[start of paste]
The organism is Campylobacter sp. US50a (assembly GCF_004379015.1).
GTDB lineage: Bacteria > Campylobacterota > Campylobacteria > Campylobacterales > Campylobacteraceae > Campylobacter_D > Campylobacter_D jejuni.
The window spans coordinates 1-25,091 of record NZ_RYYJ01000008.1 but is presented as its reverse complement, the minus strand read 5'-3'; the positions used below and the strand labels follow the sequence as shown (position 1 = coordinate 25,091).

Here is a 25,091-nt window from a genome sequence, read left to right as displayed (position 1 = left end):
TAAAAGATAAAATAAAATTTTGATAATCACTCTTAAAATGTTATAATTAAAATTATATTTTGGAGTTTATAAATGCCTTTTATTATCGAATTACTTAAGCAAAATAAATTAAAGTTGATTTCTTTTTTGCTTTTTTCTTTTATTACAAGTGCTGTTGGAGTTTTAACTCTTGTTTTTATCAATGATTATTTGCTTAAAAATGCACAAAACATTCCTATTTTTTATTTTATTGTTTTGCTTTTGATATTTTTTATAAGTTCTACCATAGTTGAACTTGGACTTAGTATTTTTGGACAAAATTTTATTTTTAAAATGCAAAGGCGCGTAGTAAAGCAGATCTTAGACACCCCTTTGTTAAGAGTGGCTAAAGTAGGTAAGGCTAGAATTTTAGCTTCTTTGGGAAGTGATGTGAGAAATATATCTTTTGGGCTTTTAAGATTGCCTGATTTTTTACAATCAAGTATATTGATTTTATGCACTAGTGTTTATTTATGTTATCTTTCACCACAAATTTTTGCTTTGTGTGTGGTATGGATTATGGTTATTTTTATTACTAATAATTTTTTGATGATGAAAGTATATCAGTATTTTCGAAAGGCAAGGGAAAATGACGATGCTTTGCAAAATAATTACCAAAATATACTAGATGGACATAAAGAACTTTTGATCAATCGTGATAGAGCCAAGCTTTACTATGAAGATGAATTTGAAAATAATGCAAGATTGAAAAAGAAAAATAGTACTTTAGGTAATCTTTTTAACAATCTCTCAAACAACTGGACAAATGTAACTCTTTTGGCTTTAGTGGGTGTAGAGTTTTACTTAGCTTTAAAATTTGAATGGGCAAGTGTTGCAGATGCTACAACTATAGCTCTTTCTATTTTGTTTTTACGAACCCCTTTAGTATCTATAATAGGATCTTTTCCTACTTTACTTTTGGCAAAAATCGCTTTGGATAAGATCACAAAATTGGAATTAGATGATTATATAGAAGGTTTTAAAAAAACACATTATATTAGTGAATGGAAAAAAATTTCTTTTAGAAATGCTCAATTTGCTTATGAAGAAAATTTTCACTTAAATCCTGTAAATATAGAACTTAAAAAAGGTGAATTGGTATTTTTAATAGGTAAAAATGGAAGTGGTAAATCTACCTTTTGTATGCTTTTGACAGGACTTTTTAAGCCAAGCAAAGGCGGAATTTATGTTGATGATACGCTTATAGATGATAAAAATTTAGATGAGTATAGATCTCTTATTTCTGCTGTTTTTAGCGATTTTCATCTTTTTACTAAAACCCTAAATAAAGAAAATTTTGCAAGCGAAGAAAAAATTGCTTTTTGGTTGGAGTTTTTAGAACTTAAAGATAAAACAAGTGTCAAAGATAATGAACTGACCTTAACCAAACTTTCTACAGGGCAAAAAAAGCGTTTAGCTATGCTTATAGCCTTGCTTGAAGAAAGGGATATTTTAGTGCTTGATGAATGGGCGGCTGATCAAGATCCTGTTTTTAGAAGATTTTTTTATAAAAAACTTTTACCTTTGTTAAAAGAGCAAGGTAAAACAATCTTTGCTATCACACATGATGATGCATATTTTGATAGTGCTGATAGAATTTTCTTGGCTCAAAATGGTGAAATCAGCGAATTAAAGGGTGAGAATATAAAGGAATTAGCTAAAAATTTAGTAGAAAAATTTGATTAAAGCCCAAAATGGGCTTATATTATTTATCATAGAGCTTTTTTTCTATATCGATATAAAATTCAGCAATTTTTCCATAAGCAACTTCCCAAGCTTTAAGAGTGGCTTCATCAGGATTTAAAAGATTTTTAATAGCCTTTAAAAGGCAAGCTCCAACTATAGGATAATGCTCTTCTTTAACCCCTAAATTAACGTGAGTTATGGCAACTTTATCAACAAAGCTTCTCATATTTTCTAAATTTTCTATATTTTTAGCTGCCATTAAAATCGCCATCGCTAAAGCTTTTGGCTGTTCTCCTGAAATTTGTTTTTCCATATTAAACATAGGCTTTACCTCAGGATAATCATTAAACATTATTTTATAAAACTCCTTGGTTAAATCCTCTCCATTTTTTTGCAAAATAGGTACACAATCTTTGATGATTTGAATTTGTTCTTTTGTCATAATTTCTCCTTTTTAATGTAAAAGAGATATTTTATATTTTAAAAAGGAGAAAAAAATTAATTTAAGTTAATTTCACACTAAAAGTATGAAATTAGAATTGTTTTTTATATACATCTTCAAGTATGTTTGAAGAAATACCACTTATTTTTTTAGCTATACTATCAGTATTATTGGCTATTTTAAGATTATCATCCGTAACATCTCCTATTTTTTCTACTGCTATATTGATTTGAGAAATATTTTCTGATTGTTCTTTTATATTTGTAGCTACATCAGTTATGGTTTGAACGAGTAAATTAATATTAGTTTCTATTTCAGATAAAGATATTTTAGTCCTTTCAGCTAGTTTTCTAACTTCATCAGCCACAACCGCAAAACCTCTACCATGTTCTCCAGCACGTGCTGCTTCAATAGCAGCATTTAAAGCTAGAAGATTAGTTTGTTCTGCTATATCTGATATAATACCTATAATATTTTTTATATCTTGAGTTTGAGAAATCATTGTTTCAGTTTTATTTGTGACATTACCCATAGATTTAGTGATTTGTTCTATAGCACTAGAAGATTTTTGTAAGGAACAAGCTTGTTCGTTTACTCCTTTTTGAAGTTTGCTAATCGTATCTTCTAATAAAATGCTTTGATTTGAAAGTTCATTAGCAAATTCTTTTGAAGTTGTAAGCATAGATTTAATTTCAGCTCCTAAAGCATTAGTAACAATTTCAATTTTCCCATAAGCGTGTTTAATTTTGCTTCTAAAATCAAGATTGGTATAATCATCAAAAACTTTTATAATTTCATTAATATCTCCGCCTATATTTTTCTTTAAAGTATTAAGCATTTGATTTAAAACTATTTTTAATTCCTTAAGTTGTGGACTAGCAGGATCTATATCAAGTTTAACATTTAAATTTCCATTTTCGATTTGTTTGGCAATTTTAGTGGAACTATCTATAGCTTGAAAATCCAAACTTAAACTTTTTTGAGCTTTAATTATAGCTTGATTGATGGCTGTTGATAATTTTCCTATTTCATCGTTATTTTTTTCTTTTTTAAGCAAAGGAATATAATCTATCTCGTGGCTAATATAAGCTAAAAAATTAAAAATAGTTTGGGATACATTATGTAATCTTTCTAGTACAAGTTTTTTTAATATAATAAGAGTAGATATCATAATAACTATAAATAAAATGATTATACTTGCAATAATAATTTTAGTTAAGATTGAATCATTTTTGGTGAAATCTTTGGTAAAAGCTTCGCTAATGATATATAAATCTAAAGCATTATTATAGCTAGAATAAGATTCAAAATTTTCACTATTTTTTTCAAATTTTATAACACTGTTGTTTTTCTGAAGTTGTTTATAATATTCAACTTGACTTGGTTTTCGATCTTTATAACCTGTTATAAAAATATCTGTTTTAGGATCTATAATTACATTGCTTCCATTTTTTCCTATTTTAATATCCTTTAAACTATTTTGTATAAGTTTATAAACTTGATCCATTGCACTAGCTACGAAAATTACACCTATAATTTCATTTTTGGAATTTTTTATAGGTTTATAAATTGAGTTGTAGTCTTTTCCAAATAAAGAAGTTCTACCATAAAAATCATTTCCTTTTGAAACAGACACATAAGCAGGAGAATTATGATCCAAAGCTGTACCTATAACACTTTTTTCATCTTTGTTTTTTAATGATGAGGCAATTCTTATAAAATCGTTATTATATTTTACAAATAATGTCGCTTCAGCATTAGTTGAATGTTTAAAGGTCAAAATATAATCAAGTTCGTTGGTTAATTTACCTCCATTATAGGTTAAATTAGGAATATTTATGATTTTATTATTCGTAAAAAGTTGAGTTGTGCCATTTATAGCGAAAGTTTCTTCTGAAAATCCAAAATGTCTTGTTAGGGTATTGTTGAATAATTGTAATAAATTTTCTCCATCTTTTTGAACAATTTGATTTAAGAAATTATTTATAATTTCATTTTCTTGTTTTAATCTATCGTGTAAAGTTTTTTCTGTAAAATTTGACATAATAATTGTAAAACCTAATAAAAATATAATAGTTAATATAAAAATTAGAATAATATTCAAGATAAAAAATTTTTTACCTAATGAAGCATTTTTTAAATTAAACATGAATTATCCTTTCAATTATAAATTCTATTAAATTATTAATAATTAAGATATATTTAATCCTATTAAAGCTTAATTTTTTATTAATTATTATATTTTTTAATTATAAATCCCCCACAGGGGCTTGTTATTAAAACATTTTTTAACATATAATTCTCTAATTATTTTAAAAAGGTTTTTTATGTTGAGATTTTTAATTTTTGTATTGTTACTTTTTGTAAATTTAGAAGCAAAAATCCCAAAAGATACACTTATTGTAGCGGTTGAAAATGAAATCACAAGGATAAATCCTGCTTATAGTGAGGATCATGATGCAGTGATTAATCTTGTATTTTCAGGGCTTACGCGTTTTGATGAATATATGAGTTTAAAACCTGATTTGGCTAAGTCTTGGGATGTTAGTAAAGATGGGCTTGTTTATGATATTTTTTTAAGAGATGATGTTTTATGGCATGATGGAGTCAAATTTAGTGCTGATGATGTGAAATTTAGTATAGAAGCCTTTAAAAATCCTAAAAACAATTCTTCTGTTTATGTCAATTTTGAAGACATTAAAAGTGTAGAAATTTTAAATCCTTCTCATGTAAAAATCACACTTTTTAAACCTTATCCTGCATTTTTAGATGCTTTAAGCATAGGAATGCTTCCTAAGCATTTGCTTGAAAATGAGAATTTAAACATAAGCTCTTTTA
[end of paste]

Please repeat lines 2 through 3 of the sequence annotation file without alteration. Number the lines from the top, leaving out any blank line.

GTDB lineage: Bacteria > Campylobacterota > Campylobacteria > Campylobacterales > Campylobacteraceae > Campylobacter_D > Campylobacter_D jejuni.
The window spans coordinates 1-25,091 of record NZ_RYYJ01000008.1 but is presented as its reverse complement, the minus strand read 5'-3'; the positions used below and the strand labels follow the sequence as shown (position 1 = coordinate 25,091).